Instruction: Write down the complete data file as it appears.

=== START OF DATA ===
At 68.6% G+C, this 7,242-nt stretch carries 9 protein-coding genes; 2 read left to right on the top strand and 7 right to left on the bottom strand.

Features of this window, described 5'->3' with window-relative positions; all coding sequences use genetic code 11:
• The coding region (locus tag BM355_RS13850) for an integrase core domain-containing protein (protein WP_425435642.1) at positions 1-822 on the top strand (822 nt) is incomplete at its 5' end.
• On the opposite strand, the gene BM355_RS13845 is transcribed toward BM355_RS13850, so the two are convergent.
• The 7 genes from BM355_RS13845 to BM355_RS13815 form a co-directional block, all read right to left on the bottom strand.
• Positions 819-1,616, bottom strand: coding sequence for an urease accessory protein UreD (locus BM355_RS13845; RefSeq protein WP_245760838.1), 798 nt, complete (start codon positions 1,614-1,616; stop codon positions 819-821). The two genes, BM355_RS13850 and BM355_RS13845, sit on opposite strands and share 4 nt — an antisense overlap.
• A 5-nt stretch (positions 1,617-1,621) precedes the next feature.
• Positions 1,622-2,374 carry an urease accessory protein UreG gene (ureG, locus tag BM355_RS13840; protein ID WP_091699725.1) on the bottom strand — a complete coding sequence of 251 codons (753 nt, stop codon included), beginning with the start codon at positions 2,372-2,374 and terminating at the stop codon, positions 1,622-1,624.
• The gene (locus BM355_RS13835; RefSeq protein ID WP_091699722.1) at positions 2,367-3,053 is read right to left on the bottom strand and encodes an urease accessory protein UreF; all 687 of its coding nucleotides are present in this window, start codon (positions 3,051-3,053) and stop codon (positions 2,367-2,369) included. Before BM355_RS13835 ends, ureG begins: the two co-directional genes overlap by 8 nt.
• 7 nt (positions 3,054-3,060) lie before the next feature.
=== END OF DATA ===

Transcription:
At 68.6% G+C, this 7,242-nt stretch carries 9 protein-coding genes; 2 read left to right on the top strand and 7 right to left on the bottom strand.

Features of this window, described 5'->3' with window-relative positions; all coding sequences use genetic code 11:
• The coding region (locus tag BM355_RS13850) for an integrase core domain-containing protein (protein WP_425435642.1) at positions 1-822 on the top strand (822 nt) is incomplete at its 5' end.
• On the opposite strand, the gene BM355_RS13845 is transcribed toward BM355_RS13850, so the two are convergent.
• The 7 genes from BM355_RS13845 to BM355_RS13815 form a co-directional block, all read right to left on the bottom strand.
• Positions 819-1,616, bottom strand: coding sequence for an urease accessory protein UreD (locus BM355_RS13845; RefSeq protein WP_245760838.1), 798 nt, complete (start codon positions 1,614-1,616; stop codon positions 819-821). The two genes, BM355_RS13850 and BM355_RS13845, sit on opposite strands and share 4 nt — an antisense overlap.
• A 5-nt stretch (positions 1,617-1,621) precedes the next feature.
• Positions 1,622-2,374 carry an urease accessory protein UreG gene (ureG, locus tag BM355_RS13840; protein ID WP_091699725.1) on the bottom strand — a complete coding sequence of 251 codons (753 nt, stop codon included), beginning with the start codon at positions 2,372-2,374 and terminating at the stop codon, positions 1,622-1,624.
• The gene (locus BM355_RS13835; RefSeq protein ID WP_091699722.1) at positions 2,367-3,053 is read right to left on the bottom strand and encodes an urease accessory protein UreF; all 687 of its coding nucleotides are present in this window, start codon (positions 3,051-3,053) and stop codon (positions 2,367-2,369) included. Before BM355_RS13835 ends, ureG begins: the two co-directional genes overlap by 8 nt.
• 7 nt (positions 3,054-3,060) lie before the next feature.